New book on rangeland rehabilitation is published

Date: 10.04.2015.

A new book presents detailed research results on fodder characteristics of Kochia prostrata (L.) Schrad. Photo by Kristina Toderich.

As overgrazing and other human-induced factors continue to put considerable pressure on rangelands, the predominant landscape in Central Asia, scientists work towards solutions to slow down and reverse the negative impact of human activity. Due to increased demand for food, feed and wood fuel, many rangeland areas in the region are poorly managed. For example, 24m ha of rangelands, or 13.2 per cent of the total, are believed to be degraded to varying degrees in Kazakhstan. This figure exceeds 90 per cent of the total, or 3.7m ha, in Tajikistan. In Uzbekistan over 40 per cent of dryland rangelands have different levels of degradation. These areas are characterized by lower yields, inefficient livestock management and outdated infrastructure. As a result, livestock production, a key source of income for rural communities, is also at risk.

One way to solve the problem is cultivating plants that are tolerant of salinity, drought and heat. And a new book that has recently come out looks at one such plant: Kochia prostrata (L.) Schrad, also known as prostrate summer cypress. Kochia prostrata is a long-lived, perennial, semi-evergreen, semi-shrub well adapted to the temperate, semiarid and arid regions. The book1 is a product of more than ten years of research and field trial by scientists from the International Center for Bioslaine Agriculture (ICBA) and the researchers of the Uzbek Institute of Karakul Sheep Husbandry and Desert Ecology. It includes new information obtained by the authors during experimental and laboratory research, including information on yield capacity, reproduction, germplasm evaluation, breeding program, seed morphology and ecology, dormancy and methods of breaking dormancy with stimulating substances and physical treatments. The authors also compiled and generalized all materials on the fodder properties of Kochia forage species, including new and unpublished data.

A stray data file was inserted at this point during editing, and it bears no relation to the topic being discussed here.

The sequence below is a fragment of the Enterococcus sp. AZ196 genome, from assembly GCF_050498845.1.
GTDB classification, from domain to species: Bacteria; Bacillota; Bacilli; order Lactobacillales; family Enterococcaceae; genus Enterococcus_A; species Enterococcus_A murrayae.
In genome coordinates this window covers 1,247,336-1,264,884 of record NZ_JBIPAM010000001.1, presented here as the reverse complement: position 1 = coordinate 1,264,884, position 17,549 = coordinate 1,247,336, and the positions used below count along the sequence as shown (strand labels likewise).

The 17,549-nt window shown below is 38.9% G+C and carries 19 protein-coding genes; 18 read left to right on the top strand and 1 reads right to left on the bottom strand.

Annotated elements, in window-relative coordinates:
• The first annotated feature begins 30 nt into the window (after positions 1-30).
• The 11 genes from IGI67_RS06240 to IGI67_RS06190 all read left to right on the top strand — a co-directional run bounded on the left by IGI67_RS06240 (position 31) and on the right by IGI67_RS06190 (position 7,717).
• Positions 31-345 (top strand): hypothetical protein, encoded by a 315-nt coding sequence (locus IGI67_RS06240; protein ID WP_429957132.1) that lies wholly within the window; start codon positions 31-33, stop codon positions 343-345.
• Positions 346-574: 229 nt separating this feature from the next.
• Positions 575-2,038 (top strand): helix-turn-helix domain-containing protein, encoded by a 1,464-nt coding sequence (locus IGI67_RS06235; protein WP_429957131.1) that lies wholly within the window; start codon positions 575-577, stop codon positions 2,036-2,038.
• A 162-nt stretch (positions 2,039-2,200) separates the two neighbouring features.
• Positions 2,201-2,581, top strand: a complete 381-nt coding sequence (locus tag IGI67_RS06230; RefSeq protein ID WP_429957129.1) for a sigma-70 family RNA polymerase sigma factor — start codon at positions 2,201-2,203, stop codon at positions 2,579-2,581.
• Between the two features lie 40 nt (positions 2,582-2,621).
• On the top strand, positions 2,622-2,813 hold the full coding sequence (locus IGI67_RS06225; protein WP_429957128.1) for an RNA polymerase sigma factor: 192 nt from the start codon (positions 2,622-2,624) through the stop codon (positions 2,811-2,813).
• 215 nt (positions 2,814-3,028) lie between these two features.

Studies have shown that forage of Kochia species is very palatable and nutritious, especially from late summer through winter. The book discusses the potential of using perennial chenopods in pure stands or mixed with other forage shrubs for rehabilitation of degraded rangelands in arid and semiarid zones of Uzbekistan. It also presents detailed research results on fodder characteristics (yield capacity, time and rate of consumption by ruminants and what type of ruminants, period of use under the grazing, value of hay as fodder; chemical composition and nutrition value, response to grazing, aftergrass/aftermath ability, specification for experiments in cultivation) and its previously tested, as well as the genetic structure of different populations and adaptability of Kochia species.

Innovative selection programs and various agro-technologies for seed multiplication, establishment of Kochia within natural plant communities and planting Kochia in other arid and semiarid ecosystems are also discussed in the book. The book reviews rangeland re-seeding techniques leading to improved productivity of overgrazed and degraded rangelands. It also includes recommendations on appropriate rangeland rehabilitation techniques through use of Kochia for local agropastoral communities in different arid and semiarid zones of Uzbekistan, Kazakhstan and Kyrgyzstan.

It is hoped that the book will become a valuable reference for botanists, ecologists, veterinarians and rehabilitation specialists in rethinking the practice of conservation and management of dryland pastures in Uzbekistan. As the book has illustrations, it will also be accessible to practitioners like breeders, pastoralists, planters and farmers. At the same time the book can serve as a manual for teachers and students at high schools in Uzbekistan who might wish to read a course on ecology, botany, forage production and economic estimation of drought-tolerant plants.



1 Kochia prostrata (L.) Schrad - a valuable forage plant for improving the productivity of arid and semi-arid degraded rangelands in Central Asia (in Russian with an English summary). It can be downloaded at:

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